Many a pet living in condos can cause headaches—both for the pet owner and the neighbors. In some condos, a pet can run loose and do their business whever they want. This may cause the landscaper a miserable time!

When the Boards of Directors and the management companies of pet condos are asked what their biggest problems are, they usually reply “people, parking, and pets.” A pet is banned in many condos.

Two Florida residents are trying to get a law passed that would force condos to accept a pet if doctors say they are necessary. Pets can help relieve physical and emotional problems, and doctors are beginning to write prescriptions for them.

On the other hand, one attorney says he has a doctor’s letter prescribing a pet for an owner and another letter from an owner demanding the condos get rid of all pets because he is allergic to them.

Boards of Directors and management companies of pet condos are caught in the middle when a pet is needed to help someone recover from a heart attack, deal with loneliness, etc.

Whatever a board decides to do must be done consistently, whether it’s to ban a pet according to the the Declaration of Condominium Ownership or enforce the pet restrictions according to the rules for the property.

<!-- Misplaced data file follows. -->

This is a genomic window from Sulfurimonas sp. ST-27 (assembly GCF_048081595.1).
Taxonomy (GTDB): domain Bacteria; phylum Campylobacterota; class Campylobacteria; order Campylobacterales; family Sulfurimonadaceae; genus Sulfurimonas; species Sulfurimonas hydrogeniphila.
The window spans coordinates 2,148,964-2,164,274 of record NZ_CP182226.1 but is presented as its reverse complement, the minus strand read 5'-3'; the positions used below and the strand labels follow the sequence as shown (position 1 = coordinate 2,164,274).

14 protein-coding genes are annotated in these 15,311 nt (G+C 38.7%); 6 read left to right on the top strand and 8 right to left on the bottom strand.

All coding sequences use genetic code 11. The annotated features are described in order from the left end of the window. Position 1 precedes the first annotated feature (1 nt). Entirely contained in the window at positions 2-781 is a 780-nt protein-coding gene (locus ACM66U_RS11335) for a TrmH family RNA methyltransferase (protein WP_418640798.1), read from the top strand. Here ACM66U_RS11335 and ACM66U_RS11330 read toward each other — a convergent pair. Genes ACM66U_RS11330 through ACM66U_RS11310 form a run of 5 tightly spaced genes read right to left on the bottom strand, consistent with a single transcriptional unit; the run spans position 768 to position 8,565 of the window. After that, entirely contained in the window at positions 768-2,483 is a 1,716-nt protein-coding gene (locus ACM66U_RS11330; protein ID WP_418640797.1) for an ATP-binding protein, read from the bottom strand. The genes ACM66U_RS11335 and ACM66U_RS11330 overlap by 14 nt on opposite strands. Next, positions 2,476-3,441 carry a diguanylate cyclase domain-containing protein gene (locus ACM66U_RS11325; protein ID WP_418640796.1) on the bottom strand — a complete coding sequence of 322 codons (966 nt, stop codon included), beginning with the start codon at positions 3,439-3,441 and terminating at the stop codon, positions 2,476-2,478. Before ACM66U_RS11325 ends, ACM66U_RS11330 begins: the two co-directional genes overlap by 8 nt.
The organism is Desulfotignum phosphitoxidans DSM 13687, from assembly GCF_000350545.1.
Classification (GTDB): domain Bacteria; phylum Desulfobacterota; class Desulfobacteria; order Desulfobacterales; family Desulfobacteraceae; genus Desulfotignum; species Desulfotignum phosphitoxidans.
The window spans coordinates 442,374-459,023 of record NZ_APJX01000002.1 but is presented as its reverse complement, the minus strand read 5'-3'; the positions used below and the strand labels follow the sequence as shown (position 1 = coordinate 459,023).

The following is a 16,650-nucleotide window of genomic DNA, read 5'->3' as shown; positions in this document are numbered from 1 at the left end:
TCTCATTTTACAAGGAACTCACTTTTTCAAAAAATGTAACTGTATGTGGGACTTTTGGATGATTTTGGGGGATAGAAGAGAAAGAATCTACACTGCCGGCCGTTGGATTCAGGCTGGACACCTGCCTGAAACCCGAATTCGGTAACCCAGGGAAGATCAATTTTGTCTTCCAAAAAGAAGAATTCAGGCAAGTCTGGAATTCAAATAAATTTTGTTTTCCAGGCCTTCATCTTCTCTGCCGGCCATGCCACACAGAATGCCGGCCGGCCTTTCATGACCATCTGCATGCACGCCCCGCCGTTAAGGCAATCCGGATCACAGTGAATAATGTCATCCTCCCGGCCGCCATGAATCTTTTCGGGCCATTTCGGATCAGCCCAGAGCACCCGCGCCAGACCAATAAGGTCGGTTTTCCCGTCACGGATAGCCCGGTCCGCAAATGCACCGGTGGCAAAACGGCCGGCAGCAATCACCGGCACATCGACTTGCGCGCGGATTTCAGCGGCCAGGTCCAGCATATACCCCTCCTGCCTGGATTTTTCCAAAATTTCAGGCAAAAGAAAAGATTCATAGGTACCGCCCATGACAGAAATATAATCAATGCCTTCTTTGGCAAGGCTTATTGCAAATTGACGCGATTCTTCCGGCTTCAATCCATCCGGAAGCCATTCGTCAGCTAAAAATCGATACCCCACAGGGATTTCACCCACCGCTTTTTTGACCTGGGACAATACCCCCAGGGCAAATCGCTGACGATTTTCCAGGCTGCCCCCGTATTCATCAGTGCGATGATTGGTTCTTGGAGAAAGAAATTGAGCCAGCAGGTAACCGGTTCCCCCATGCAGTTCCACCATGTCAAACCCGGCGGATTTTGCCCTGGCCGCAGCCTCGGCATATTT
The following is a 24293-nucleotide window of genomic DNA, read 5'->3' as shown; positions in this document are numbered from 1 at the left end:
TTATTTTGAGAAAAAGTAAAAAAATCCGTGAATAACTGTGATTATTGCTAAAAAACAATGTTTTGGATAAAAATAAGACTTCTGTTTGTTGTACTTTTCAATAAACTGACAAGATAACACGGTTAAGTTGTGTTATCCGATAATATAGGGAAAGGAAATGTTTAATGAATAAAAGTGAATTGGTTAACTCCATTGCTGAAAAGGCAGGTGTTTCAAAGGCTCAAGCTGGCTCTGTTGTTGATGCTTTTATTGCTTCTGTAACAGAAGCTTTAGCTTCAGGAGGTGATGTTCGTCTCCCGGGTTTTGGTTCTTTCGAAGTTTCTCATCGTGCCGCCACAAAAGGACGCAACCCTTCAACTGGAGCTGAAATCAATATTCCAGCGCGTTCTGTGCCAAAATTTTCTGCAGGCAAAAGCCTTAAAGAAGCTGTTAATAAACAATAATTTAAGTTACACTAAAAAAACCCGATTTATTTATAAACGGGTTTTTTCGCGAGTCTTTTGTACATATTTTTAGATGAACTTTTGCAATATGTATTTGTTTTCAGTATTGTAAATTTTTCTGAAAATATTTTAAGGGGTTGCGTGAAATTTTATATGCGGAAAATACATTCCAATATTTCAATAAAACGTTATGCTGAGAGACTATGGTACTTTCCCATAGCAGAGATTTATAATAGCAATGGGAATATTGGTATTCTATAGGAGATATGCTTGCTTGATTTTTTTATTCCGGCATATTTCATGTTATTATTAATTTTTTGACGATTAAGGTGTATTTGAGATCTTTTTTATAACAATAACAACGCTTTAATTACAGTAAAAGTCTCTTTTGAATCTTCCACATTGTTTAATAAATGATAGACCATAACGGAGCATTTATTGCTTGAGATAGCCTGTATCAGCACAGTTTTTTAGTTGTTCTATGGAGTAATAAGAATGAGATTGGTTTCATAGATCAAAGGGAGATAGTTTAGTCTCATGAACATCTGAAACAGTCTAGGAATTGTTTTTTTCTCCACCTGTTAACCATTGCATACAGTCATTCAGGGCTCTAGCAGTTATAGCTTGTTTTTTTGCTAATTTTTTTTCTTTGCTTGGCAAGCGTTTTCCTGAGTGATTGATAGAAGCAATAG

In some condos, Declarations state that pets are not allowed or a Declaration Amendment is passed banning pets. Occasionally, this restriction hasn’t been enforced by the Board of Directors, and it needs to be resolved.

One way is to “grandfather” the pets that are already at the condos. Those pets are permitted to stay until the end of their lives or until the resident moves. Once the pet has departed, it cannot be replaced by another owner or renter.

If pets are permitted, rules for condos should be put in place to handle the problems that a pet can create:

  • aggression toward peoople or other animals,
  • noise,
  • animal waste,
  • odors,
  • damage to condos,
  • health concerns, and
  • environmental concerns.

If condos decide to ban pets, the following should be done:

  • review the master insurance policy for needed changes,
  • have the attorney for the condos prepare the legal documents needed to make the change (Amendment) in the Declaration,
  • after board approval, distribute a draft of the Amendment to owners and arrange for a vote (if necessary),
  • post signage that states pets are prohibited,
  • decide how to handle pets already living in the condos,
  • make sure new owners and renters are aware of the rule before they move in, and
  • establish enforcement penalties for failure to comply.

A pet can be such a part of someone’s life that it is like another family member. Pets will likely continue to be a controversial part of living in condos. Perhaps someday developers will design pet condos with the needs of owners in mind. What would a “Pets Welcome” attitude look like?